In FTB v. Hyatt, 538 U.S. 488 (2003) (Hyatt I), the Supreme Court relied on Hall and affirmed the decision of the Nevada Supreme Court noting: “Petitioner [did] not ask us to reexamine [Hall], and we therefore decline the invitation of petitioner’s amici States to do so.” Hyatt I, 538 U.S. at 497 (internal citation omitted).

Over the next half-decade, the parties engaged in time-consuming and voluminous discovery, including taking 155 depositions and exchanging over 168,000 documents. Following a four-month trial, Hyatt obtained a $492.5 million judgment, including a $250 million punitive damage award. Pet. Br. 8-9. The FTB appealed.

The Nevada Supreme Court affirmed in part and reversed in part. Although it held that the trial court did not err in declining to apply Nevada’s $50,000 statutory damages cap for Nevada state agencies, the Nevada Supreme Court determined that Nevada’s law prohibiting punitive damage awards against state agencies was applicable to the FTB. The court also remanded for a new trial on the amount of emotional distress damages. Id. at 9. For the second time, the FTB sought Supreme Court review, this time asking that Hall be overturned.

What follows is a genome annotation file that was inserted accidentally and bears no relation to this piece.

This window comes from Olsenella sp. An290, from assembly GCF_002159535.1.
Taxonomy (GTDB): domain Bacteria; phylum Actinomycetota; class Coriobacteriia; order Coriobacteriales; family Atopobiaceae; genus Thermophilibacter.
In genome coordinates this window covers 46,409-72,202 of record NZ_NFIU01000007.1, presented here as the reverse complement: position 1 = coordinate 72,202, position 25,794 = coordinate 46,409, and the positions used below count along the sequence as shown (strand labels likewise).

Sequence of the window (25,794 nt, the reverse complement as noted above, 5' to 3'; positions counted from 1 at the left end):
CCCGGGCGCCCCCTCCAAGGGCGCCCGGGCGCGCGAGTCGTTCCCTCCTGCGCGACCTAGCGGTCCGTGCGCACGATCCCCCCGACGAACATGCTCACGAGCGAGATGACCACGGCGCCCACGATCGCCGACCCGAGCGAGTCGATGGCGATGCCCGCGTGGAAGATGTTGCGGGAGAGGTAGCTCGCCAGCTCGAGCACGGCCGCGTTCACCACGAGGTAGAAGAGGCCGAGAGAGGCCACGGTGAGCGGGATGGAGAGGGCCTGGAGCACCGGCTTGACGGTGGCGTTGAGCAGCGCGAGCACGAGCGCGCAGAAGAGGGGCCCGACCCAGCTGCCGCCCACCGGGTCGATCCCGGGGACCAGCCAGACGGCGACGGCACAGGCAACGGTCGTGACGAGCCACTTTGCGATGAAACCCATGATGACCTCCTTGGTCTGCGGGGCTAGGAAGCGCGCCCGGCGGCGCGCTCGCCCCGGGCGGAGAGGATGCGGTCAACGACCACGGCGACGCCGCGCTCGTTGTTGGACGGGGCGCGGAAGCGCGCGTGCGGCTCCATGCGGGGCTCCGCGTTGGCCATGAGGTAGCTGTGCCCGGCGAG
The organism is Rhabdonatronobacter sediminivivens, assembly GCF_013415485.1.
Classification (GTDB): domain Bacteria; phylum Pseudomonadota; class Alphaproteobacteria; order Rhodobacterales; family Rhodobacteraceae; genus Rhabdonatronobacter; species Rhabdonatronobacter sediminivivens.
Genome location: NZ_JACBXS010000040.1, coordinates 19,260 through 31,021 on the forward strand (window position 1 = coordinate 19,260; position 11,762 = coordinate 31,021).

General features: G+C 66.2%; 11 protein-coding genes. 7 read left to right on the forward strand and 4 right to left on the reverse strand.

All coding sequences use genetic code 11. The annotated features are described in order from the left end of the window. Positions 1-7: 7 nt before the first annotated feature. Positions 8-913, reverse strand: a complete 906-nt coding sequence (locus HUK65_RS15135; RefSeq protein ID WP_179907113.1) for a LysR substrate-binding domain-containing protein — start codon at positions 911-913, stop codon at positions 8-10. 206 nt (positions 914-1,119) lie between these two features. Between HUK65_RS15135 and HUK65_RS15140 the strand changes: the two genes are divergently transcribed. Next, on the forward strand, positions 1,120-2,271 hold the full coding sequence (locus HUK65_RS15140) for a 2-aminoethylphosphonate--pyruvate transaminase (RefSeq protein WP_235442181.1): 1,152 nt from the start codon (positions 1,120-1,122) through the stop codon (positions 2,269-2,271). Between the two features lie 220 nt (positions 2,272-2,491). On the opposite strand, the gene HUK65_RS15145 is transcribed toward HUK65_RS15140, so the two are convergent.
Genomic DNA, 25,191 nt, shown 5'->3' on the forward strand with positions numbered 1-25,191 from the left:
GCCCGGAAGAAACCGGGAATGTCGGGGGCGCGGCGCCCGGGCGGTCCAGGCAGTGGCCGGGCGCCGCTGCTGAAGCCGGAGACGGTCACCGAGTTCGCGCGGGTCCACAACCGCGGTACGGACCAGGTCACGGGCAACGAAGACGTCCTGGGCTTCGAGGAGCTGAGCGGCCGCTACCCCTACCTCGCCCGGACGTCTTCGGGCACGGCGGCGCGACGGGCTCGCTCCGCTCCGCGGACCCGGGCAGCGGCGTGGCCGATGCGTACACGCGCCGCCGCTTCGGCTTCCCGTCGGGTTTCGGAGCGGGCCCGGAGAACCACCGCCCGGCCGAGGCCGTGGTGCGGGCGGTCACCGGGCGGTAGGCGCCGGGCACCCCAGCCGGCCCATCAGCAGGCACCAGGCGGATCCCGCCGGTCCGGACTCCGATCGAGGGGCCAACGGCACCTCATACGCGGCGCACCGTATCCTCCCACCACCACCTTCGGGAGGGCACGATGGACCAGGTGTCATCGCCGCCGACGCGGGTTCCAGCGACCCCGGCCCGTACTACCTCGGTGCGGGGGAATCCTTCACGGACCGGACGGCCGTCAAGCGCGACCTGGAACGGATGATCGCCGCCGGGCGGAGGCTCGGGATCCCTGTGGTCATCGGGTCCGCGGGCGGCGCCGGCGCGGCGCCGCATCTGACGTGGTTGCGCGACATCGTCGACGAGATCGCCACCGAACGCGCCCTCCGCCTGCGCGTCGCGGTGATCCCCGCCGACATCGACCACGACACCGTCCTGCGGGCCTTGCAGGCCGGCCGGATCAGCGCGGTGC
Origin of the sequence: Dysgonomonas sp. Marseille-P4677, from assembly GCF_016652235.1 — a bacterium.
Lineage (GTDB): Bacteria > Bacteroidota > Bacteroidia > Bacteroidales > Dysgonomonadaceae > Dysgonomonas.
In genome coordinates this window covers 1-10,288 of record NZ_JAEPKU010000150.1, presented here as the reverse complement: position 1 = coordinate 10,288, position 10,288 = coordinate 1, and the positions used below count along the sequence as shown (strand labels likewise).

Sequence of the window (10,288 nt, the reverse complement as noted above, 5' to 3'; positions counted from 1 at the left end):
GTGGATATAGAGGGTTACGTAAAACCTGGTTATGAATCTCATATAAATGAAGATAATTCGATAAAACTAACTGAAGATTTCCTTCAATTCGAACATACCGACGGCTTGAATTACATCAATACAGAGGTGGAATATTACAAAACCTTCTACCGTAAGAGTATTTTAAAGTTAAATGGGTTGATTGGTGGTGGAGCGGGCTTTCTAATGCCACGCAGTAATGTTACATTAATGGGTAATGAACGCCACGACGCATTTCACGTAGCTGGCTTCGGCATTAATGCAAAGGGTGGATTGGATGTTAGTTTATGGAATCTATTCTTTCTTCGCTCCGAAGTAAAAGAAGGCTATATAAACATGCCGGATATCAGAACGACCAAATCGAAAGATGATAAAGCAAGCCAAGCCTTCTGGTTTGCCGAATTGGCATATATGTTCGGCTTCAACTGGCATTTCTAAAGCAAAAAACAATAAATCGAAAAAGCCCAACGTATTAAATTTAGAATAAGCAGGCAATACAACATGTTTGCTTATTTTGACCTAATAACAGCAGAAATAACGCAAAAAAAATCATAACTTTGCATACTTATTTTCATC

In FTB v. Hyatt, 136 S. Ct. 1277 (2016) (Hyatt II), the Supreme Court split 4-4 on whether to overturn Hall. Hyatt II, 136 S. Ct. at 1281. Vacating the ruling below, the Supreme Court held the failure to apply California’s immunity statute or Nevada’s $50,000 statutory cap, in favor of a “special rule of law applicable only in lawsuits against its sister States,” violated the Full Faith and Credit Clause, and remanded the case for further proceedings. Id. at 1281-83.

On remand, the Nevada Supreme Court modified its earlier decision to reflect the Supreme Court’s ruling in Hyatt II. The court also ruled that a new trial on emotional distress damages was no longer necessary because the evidence previously adduced supported a damages award of the $50,000 maximum. Pet. Br. 10. For the third time, the FTB sought Supreme Court review.

‘Hyatt III’

In FTB v. Hyatt, No. 17-1299 (Hyatt III), the Supreme Court is now considering the question that deadlocked the Court in Hyatt II, namely, whether to overturn Nevada v. Hall.